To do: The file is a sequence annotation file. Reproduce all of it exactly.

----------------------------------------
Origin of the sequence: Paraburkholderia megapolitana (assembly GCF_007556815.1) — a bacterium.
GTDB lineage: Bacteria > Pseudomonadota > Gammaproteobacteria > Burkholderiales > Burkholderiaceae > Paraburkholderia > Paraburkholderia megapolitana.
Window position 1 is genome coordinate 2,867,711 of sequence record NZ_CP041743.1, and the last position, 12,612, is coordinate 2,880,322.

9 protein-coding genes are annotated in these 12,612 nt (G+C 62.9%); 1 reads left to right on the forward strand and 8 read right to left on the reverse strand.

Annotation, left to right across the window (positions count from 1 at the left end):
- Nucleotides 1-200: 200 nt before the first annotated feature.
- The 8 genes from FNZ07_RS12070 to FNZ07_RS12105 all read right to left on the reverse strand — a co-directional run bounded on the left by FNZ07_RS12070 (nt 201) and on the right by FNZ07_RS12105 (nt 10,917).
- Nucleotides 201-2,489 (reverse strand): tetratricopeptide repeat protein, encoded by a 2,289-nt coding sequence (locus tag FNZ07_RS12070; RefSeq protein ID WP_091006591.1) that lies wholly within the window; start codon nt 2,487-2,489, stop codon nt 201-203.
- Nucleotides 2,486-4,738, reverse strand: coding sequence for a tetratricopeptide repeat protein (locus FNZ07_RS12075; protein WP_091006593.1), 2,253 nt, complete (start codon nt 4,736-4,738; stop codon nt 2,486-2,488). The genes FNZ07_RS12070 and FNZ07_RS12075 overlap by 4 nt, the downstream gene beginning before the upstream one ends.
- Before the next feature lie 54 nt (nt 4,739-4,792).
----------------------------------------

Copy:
Origin of the sequence: Paraburkholderia megapolitana (assembly GCF_007556815.1) — a bacterium.
GTDB lineage: Bacteria > Pseudomonadota > Gammaproteobacteria > Burkholderiales > Burkholderiaceae > Paraburkholderia > Paraburkholderia megapolitana.
Window position 1 is genome coordinate 2,867,711 of sequence record NZ_CP041743.1, and the last position, 12,612, is coordinate 2,880,322.

9 protein-coding genes are annotated in these 12,612 nt (G+C 62.9%); 1 reads left to right on the forward strand and 8 read right to left on the reverse strand.

Annotation, left to right across the window (positions count from 1 at the left end):
- Nucleotides 1-200: 200 nt before the first annotated feature.
- The 8 genes from FNZ07_RS12070 to FNZ07_RS12105 all read right to left on the reverse strand — a co-directional run bounded on the left by FNZ07_RS12070 (nt 201) and on the right by FNZ07_RS12105 (nt 10,917).
- Nucleotides 201-2,489 (reverse strand): tetratricopeptide repeat protein, encoded by a 2,289-nt coding sequence (locus tag FNZ07_RS12070; RefSeq protein ID WP_091006591.1) that lies wholly within the window; start codon nt 2,487-2,489, stop codon nt 201-203.
- Nucleotides 2,486-4,738, reverse strand: coding sequence for a tetratricopeptide repeat protein (locus FNZ07_RS12075; protein WP_091006593.1), 2,253 nt, complete (start codon nt 4,736-4,738; stop codon nt 2,486-2,488). The genes FNZ07_RS12070 and FNZ07_RS12075 overlap by 4 nt, the downstream gene beginning before the upstream one ends.
- Before the next feature lie 54 nt (nt 4,739-4,792).